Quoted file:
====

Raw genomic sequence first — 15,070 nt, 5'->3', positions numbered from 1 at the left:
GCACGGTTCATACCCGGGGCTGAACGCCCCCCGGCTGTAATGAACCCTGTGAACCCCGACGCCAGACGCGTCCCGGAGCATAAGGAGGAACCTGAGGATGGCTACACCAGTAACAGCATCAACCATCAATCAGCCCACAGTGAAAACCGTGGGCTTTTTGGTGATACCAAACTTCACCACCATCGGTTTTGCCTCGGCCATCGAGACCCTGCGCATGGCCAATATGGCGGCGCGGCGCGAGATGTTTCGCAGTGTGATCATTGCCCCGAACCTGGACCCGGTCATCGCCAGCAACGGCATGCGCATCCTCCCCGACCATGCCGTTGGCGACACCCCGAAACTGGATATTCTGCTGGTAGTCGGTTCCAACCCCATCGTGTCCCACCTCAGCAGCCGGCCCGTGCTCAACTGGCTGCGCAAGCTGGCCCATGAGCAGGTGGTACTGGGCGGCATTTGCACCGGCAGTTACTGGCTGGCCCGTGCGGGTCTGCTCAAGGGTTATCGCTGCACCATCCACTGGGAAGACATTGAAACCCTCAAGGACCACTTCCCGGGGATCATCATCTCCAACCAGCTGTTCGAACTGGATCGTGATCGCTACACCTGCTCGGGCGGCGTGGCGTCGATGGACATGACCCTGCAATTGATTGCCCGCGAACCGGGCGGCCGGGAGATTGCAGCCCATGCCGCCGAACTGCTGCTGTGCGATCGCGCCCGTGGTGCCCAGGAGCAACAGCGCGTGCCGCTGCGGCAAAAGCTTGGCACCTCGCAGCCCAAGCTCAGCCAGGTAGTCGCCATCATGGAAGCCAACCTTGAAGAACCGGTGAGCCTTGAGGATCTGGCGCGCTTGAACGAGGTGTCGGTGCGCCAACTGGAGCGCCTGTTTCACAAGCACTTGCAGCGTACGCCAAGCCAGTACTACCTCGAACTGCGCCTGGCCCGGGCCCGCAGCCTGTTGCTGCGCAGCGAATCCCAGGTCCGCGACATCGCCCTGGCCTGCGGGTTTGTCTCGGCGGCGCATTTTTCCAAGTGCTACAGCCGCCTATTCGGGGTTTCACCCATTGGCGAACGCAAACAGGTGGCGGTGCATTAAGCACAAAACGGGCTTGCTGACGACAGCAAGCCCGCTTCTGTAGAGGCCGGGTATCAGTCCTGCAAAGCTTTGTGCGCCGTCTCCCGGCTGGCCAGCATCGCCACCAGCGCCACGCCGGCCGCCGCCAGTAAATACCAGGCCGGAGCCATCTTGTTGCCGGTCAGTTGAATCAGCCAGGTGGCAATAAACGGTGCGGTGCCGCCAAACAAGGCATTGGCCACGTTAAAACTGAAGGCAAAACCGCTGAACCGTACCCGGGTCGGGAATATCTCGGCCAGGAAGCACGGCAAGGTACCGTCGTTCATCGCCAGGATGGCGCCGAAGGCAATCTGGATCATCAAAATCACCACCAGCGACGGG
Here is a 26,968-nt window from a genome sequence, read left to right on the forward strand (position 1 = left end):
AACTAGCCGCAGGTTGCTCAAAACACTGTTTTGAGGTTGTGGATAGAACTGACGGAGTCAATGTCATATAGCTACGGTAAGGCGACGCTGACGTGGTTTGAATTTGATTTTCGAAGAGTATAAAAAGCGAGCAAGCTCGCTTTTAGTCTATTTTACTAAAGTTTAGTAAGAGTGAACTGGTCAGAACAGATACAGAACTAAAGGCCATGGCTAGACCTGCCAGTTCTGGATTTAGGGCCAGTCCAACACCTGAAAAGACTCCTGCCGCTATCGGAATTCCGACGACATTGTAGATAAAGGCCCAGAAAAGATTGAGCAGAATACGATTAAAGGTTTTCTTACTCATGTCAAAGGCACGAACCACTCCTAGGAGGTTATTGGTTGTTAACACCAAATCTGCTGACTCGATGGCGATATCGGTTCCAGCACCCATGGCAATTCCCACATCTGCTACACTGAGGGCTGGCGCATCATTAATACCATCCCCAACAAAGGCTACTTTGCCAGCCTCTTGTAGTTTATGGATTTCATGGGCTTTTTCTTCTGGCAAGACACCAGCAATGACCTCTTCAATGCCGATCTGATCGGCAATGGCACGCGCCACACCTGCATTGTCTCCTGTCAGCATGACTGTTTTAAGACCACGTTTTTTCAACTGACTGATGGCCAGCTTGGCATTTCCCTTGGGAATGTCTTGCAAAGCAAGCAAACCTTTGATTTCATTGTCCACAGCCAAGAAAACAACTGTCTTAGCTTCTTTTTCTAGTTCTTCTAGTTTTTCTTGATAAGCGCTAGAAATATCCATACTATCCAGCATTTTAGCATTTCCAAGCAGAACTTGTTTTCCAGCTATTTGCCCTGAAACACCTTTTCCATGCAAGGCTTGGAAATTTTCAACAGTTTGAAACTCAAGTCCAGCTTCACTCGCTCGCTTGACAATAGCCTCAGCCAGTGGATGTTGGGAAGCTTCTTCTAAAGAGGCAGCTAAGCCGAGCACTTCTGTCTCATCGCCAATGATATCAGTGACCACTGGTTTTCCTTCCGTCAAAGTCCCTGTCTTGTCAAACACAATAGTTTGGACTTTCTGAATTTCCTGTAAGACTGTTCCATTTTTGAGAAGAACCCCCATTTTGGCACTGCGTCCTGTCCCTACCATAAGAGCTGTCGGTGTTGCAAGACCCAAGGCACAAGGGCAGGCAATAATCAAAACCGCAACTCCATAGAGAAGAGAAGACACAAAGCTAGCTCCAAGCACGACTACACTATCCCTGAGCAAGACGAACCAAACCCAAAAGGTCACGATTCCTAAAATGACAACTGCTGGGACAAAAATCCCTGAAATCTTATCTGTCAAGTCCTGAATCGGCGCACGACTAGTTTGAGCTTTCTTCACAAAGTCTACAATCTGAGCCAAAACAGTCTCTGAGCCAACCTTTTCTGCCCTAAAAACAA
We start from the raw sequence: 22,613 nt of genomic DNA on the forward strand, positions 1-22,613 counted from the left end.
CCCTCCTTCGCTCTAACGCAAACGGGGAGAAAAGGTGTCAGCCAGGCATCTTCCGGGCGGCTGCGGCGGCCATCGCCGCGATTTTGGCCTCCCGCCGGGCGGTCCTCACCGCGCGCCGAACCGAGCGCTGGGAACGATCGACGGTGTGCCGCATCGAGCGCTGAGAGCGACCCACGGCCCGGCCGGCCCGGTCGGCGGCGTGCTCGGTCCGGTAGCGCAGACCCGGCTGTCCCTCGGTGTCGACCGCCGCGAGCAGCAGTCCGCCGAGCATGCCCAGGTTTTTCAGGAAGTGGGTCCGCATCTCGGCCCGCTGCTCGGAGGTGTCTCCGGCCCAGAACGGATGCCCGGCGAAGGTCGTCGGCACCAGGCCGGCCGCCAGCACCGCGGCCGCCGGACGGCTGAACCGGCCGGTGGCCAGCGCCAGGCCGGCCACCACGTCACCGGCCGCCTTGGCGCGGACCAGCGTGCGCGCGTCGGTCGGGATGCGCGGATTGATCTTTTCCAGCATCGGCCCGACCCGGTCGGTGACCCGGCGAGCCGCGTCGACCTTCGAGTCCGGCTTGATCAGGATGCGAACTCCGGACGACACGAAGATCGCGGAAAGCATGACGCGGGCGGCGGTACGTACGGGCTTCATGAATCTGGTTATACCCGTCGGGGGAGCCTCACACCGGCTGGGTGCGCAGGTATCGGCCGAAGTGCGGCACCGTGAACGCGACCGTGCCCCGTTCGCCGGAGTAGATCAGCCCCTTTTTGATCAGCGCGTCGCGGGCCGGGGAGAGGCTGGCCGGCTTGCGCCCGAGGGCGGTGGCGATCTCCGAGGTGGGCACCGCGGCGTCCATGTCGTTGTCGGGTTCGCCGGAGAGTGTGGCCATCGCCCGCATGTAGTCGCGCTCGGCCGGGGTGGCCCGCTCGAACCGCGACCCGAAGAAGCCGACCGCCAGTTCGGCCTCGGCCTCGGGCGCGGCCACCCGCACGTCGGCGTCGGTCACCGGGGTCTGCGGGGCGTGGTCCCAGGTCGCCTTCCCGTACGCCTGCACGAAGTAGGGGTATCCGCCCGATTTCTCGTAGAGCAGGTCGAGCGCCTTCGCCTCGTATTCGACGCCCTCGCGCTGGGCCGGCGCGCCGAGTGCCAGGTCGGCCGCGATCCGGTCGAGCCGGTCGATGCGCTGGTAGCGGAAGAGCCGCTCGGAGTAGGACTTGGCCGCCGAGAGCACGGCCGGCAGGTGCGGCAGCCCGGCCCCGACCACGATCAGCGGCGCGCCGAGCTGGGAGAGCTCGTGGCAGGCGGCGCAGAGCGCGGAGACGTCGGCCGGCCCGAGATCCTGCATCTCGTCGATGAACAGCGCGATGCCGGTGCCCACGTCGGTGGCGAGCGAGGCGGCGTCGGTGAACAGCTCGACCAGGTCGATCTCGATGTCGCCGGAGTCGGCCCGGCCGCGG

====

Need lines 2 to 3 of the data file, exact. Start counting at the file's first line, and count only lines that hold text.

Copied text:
GCACGGTTCATACCCGGGGCTGAACGCCCCCCGGCTGTAATGAACCCTGTGAACCCCGACGCCAGACGCGTCCCGGAGCATAAGGAGGAACCTGAGGATGGCTACACCAGTAACAGCATCAACCATCAATCAGCCCACAGTGAAAACCGTGGGCTTTTTGGTGATACCAAACTTCACCACCATCGGTTTTGCCTCGGCCATCGAGACCCTGCGCATGGCCAATATGGCGGCGCGGCGCGAGATGTTTCGCAGTGTGATCATTGCCCCGAACCTGGACCCGGTCATCGCCAGCAACGGCATGCGCATCCTCCCCGACCATGCCGTTGGCGACACCCCGAAACTGGATATTCTGCTGGTAGTCGGTTCCAACCCCATCGTGTCCCACCTCAGCAGCCGGCCCGTGCTCAACTGGCTGCGCAAGCTGGCCCATGAGCAGGTGGTACTGGGCGGCATTTGCACCGGCAGTTACTGGCTGGCCCGTGCGGGTCTGCTCAAGGGTTATCGCTGCACCATCCACTGGGAAGACATTGAAACCCTCAAGGACCACTTCCCGGGGATCATCATCTCCAACCAGCTGTTCGAACTGGATCGTGATCGCTACACCTGCTCGGGCGGCGTGGCGTCGATGGACATGACCCTGCAATTGATTGCCCGCGAACCGGGCGGCCGGGAGATTGCAGCCCATGCCGCCGAACTGCTGCTGTGCGATCGCGCCCGTGGTGCCCAGGAGCAACAGCGCGTGCCGCTGCGGCAAAAGCTTGGCACCTCGCAGCCCAAGCTCAGCCAGGTAGTCGCCATCATGGAAGCCAACCTTGAAGAACCGGTGAGCCTTGAGGATCTGGCGCGCTTGAACGAGGTGTCGGTGCGCCAACTGGAGCGCCTGTTTCACAAGCACTTGCAGCGTACGCCAAGCCAGTACTACCTCGAACTGCGCCTGGCCCGGGCCCGCAGCCTGTTGCTGCGCAGCGAATCCCAGGTCCGCGACATCGCCCTGGCCTGCGGGTTTGTCTCGGCGGCGCATTTTTCCAAGTGCTACAGCCGCCTATTCGGGGTTTCACCCATTGGCGAACGCAAACAGGTGGCGGTGCATTAAGCACAAAACGGGCTTGCTGACGACAGCAAGCCCGCTTCTGTAGAGGCCGGGTATCAGTCCTGCAAAGCTTTGTGCGCCGTCTCCCGGCTGGCCAGCATCGCCACCAGCGCCACGCCGGCCGCCGCCAGTAAATACCAGGCCGGAGCCATCTTGTTGCCGGTCAGTTGAATCAGCCAGGTGGCAATAAACGGTGCGGTGCCGCCAAACAAGGCATTGGCCACGTTAAAACTGAAGGCAAAACCGCTGAACCGTACCCGGGTCGGGAATATCTCGGCCAGGAAGCACGGCAAGGTACCGTCGTTCATCGCCAGGATGGCGCCGAAGGCAATCTGGATCATCAAAATCACCACCAGCGACGGG
Here is a 26,968-nt window from a genome sequence, read left to right on the forward strand (position 1 = left end):